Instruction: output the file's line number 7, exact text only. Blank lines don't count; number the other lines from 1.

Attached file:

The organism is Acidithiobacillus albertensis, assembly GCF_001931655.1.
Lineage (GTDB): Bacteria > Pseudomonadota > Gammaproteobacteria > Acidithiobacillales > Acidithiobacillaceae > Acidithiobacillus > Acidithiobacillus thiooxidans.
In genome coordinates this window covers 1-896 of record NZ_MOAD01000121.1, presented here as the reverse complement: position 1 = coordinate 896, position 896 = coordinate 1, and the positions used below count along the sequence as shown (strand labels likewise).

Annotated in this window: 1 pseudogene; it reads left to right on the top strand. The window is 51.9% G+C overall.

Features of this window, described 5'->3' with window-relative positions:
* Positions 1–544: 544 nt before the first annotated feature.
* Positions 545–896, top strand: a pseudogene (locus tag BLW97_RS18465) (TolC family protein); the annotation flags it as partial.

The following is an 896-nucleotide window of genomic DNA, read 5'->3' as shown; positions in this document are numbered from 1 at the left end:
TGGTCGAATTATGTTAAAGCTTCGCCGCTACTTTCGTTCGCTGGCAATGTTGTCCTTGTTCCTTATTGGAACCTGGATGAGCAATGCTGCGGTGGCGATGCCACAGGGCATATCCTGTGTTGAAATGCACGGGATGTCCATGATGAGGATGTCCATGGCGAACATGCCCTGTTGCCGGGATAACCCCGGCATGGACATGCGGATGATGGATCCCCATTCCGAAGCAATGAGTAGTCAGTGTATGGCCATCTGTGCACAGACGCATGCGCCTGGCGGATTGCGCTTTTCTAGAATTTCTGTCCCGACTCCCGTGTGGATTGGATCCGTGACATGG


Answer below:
* Positions 545–896, top strand: a pseudogene (locus tag BLW97_RS18465) (TolC family protein); the annotation flags it as partial.